Hi there! I hope you all had a most wonderful holiday season and got everything you wanted under your tree. I know that I'm ridiculously behind with this post, but for the last two weeks I've been in serious cleaning mode. It's not exactly a resolution as much as clearing the path so that I can see the floor and maybe make time to make a resolution. Now that the dining room table is sporting just the centerpiece, now that the stacks of boxes/bags/magazines have been cleared from the living room, now that jars/boxes/pots/pans/cookie sheets have been put away in the kitchen and the piles of clothes washed and put away in the bedroom, now I can look around and start thinking about new projects.
I had finished and gifted the quilt I had started for my mom way back in March. It was one of my biggest projects this year and supposed to have been a Mother's day gift, but instead turned into a gift for New Years. I got the design from Last-Minute Patchwork + Quilted Gifts, extending it on each side with the colors used in the wheel and adding family photos printed on fabric. Considering it was my first quilt, I'm rather proud...just don't look to closely at the quilting on the back!
I had also gotten around to bottling and giving out as gifts the Green Walnut Wine and the Nocino I had told you all about back in July. Both came out wonderfully, but I think the next time I make these - and believe me I'll definitely be making these again - I'm going to reduce the amount of sugar and get better coffee filters. The cheap ones kept tearing and I went through almost half the box trying to make sure that the liquor ended up clear and clean.
The wine had almost a port-like thickness to it with a nice spicy warmth and the elusive certain something that the walnuts added, but the Nocino was by far my favorite. It has the citrus notes from the lemon and orange peel in the background, the warmth from the cinnamon and vanilla, but none of these overpowered the actual walnut. When I was little there used to be a dozen walnut trees in our back yard. We lived in an apartment complex so the trees didn't really belong to anyone and as kids we used to climb the trees and eat the walnuts before they were quite ripe, and this liquor reminded me very strongly of those summers of scraped knees and endlessly torn/stained dresses. I let one of my friends smell the jar before it was ready and she proclaimed that even if it doesn't end up tasting good, it can be bottled as cologne because it smelled amazing. I'm glad to say that a small glass, chilled, makes for a wonderful aperitif.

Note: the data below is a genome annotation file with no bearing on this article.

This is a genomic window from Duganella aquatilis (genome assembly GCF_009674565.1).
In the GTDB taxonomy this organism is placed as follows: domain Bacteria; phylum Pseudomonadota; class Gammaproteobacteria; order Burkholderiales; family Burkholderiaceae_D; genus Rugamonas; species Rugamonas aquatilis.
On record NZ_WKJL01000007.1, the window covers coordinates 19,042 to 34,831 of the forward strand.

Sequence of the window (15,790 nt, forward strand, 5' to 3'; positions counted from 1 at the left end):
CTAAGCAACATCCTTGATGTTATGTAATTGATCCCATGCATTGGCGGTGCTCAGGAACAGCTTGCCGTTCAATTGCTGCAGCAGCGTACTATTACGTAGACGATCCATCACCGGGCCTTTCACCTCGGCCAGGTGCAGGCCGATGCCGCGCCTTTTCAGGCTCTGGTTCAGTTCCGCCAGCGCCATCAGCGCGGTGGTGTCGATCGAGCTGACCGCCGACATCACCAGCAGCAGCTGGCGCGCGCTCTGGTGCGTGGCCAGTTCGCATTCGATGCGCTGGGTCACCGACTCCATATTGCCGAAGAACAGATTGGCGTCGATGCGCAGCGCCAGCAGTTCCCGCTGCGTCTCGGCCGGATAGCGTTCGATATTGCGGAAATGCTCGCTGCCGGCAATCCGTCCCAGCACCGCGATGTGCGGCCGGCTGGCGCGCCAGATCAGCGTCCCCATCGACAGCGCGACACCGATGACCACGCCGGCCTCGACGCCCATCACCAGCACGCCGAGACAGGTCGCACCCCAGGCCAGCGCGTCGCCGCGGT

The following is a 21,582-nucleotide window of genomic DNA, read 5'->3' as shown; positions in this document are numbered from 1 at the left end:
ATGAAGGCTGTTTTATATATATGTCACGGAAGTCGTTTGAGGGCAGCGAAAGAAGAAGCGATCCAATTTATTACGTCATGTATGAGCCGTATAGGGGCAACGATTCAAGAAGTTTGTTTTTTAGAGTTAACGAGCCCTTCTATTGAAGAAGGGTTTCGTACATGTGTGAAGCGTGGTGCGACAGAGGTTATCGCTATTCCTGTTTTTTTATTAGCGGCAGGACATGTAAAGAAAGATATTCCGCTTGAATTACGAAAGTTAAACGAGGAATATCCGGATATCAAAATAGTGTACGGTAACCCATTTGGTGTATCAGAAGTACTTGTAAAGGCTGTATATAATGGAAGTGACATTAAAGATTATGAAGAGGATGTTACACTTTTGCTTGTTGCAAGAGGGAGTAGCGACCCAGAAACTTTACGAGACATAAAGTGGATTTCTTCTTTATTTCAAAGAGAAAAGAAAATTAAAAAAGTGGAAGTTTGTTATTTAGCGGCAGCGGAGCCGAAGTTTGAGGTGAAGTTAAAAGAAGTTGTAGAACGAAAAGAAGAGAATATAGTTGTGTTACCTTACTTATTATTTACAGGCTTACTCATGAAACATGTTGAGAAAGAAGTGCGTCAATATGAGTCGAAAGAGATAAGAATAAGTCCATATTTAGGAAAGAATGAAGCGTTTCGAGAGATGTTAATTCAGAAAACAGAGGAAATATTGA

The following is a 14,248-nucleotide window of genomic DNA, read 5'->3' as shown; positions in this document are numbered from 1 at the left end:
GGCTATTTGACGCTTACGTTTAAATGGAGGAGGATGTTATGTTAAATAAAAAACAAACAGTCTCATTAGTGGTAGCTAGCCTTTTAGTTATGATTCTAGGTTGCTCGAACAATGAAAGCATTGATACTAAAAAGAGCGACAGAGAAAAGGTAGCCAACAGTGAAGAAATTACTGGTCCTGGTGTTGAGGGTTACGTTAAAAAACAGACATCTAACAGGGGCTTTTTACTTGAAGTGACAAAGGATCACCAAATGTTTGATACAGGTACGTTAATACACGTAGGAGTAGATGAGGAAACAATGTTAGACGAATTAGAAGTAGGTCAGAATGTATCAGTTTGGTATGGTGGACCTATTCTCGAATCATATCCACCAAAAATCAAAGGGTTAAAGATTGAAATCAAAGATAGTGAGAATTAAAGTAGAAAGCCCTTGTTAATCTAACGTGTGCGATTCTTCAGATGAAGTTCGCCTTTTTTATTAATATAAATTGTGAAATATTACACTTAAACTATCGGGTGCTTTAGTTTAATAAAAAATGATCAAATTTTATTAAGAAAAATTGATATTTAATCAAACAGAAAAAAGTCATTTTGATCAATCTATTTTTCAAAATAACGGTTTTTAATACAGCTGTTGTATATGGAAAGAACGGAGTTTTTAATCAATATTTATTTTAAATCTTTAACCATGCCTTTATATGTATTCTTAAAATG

Now I know that June and walnut season seem like a lifetime away, but there's
nothing better then enjoying a taste of summer in the winter and
planning for the summer ahead.
Adapted from Simply Recipes, I doubled the recipe, reduced the sugar a bit, added some personal twists, and incorporated ideas found in other recipes across the web.
Walnut juice will permanently stain anything it touches a deep brown, so you definitely want to wear gloves while cutting them and be sure to wash the cutting board with soap as soon as you are done.
75 green walnuts, you want them while they're still soft and easily cut with a knife
4 cinnamon sticks
2 whole cloves (I don't like cloves so I reduced the amount, next time I might leave them out completely)
1 whole vanilla bean, split in half lengthwise
Zest of one lemon, make sure to leave out the white pith
Zest of one orange, leave out the pith here as well
16 walnut leaves, optional
4 cups granulated sugar
2 liters vodka or everclear
Great big glass jar
1. Rinse and pat dry the walnuts. Carefully cut them into quarters with a sharp knife making sure that none of the walnuts have started forming a hard shell yet. I wasn't sure what adverse affects the late walnuts would cause, so I tossed the two I had encountered in my batch. One site recommended sticking a needle through each walnut prior to cutting to ensure that it was good.
2. Put walnuts, spices, zest, leaves, and vodka into a large glass container making sure that the vodka covers the walnuts. Cover and shake or stir to mix well. Store for at least 6 weeks, giving it a shake every couple of days or so. I read somewhere, and I really wish I could remember where, that the jar should be kept in a nice shaded area outside, and I liked the whimsy of it so I kept it on my kitchen windowsill (my apartment has no back yard/porch or balcony so it's as close as I was going to get). This had the benefit of me actually remembering to shake it once in a while.
3. After 6 weeks (or two months in my case) remove the walnuts and solids with a slotted metal spoon, again being careful as this mixture will still stain. Strain the liquid through several layers of cheesecloth and then through a coffee filter back into into the rinsed jar to get rid of any debris or sediment, and add the sugar. Shake well and leave for another month or so, again shaking every couple of days.
4. Once you're ready to bottle, just siphon into bottles and cork tightly. Like most liquors it should last several years stored in a cool, dry place and will soften and mellow out with age. Keep a bottle or two in the back of the cabinet and try it every couple of months to see what you like best. I poured myself a taste a month after bottling and it was quite good. I ended up with almost 10 half-bottles (375mL) in the end.